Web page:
Ocean Parkway
Ocean Parkway before Sandy.

A five-mile stretch of Ocean Parkway reopened Thursday, just shy of the six-month anniversary of Sandy, which washed out miles of its protective dunes, causing chunks of the road to crumble.

The eastbound lanes of the parkway had been detoured onto the westbound side—both of which were reduced to one lane between Tobay and Cedar beaches since late November, when reconstruction began a month after the Oct. 29 superstorm.

“The reopening of Ocean Parkway is a milestone on the road to back to normalcy after Superstorm Sandy, and because of the way we wrote the Sandy relief bill, it was accomplished in record time and at full federal funding,” U.S. Sen. Charles Schumer said.  “I will continue to fight for the resources to make this iconic road stronger and better protected, so that when we face the next major storm, this road isn’t washed away.”

The $33-million job was completed just in time to meet a deadline that ensured full reimbursement from the Federal Highway Administration’s Emergency Relief Program—a month before Memorial Day weekend, the unofficial start of the summer beach and tourist season on Long Island.

The 16-mile parkway connects Jones Beach State Park with Meadowbrook and Wantagh State parkways to the west and Robert Moses Causeway and Captree State Park at its east end as well as a string of town beaches and seaside communities in between.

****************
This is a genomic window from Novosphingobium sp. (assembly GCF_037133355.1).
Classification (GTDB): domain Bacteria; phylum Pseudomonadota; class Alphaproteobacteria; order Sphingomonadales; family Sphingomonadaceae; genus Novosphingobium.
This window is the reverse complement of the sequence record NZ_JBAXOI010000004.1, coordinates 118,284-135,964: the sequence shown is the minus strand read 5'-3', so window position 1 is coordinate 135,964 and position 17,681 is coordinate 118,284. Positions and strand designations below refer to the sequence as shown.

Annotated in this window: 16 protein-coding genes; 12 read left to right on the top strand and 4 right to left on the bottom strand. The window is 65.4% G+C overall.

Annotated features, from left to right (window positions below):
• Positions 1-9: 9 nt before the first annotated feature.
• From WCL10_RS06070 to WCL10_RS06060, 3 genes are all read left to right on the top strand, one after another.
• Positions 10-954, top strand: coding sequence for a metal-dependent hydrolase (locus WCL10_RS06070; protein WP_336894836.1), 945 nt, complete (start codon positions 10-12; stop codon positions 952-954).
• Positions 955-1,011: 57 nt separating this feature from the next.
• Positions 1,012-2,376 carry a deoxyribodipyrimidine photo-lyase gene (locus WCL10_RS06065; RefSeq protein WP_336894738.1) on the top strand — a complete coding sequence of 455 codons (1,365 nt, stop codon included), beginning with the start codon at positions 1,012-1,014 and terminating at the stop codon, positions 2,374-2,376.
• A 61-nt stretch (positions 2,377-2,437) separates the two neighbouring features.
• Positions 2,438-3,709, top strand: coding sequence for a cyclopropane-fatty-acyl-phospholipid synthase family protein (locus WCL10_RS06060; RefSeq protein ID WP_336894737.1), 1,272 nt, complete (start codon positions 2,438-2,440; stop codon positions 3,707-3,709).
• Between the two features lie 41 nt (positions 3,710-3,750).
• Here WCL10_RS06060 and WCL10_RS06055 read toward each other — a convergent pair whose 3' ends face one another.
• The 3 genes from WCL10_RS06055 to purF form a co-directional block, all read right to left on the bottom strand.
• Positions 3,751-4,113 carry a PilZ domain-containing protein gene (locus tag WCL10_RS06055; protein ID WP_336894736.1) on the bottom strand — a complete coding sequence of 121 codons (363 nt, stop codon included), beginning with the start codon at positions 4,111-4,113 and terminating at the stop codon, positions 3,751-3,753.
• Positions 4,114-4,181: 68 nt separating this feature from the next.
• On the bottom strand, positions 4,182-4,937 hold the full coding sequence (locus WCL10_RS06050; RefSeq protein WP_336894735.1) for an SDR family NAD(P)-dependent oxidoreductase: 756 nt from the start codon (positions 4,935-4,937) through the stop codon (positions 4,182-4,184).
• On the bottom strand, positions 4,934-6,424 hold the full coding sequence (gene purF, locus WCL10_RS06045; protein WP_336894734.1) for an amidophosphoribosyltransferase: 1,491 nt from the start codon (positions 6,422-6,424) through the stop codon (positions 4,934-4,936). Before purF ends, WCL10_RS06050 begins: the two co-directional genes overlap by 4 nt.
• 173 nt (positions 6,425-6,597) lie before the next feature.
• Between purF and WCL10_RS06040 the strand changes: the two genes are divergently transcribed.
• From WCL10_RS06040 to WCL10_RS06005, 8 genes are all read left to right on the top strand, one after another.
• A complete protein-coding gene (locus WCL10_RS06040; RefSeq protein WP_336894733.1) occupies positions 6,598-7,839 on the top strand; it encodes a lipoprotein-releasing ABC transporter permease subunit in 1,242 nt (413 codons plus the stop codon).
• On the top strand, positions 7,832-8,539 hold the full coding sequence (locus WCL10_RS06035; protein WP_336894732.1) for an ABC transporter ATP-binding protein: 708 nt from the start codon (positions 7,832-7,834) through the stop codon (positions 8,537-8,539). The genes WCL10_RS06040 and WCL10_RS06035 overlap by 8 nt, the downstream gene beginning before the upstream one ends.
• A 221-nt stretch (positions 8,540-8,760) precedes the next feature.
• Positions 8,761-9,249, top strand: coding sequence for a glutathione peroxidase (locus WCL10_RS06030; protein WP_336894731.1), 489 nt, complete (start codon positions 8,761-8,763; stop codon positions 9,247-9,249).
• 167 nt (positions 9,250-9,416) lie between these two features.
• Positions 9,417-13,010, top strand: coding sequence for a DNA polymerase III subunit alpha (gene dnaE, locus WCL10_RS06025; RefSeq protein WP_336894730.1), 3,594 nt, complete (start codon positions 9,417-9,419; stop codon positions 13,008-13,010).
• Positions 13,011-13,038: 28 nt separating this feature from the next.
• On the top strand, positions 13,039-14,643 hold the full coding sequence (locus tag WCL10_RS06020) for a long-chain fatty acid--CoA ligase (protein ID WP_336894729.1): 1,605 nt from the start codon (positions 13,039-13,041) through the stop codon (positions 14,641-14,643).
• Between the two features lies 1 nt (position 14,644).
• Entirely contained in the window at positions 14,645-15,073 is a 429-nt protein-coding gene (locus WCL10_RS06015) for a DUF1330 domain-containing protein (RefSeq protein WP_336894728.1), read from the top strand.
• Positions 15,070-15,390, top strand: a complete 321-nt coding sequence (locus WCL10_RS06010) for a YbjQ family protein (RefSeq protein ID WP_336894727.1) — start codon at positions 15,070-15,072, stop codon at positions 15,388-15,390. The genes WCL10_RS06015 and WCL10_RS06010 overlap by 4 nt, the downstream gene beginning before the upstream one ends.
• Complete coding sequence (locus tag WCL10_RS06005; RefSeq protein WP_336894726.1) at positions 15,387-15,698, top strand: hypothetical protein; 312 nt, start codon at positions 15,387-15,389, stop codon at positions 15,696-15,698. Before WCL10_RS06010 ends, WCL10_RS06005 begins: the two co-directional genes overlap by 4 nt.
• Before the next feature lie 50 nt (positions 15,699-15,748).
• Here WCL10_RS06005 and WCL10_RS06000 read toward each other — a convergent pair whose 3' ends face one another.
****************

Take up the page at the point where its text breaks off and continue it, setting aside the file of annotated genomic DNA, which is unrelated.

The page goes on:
The eastbound lanes of Ocean Parkway between Wantagh and Meadowbrook are still closed while construction crews are repairing a Sandy-damaged Jones Beach pedestrian tunnel.

On the larger project, crews had worked around the clock dredging 800,000 cubic square yards of sand from the Fire Island Inlet, pumping it onto the eastern end of Jones Beach Island and trucking it down to the Gilgo Beach area to rebuild the dunes where the damage was worst.

Orient Beach State Park on the eastern tip of the North Fork is scheduled to reopen Saturday. Robert Moses State Park, which had its traffic circle undermined by the storm surge, is slated to reopen by Memorial Day.

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Timothy Bolger is the Editor in Chief of the Long Island Press who’s been working to uncover unreported stories since shortly after it launched in 2003. When he’s not editing, getting hassled by The Man or fielding cold calls to the newsroom, he covers crime, general interest and political news in addition to reporting longer, sometimes investigative features. He won’t be happy until everyone is as pissed off as he is about how screwed up Lawn Guyland is.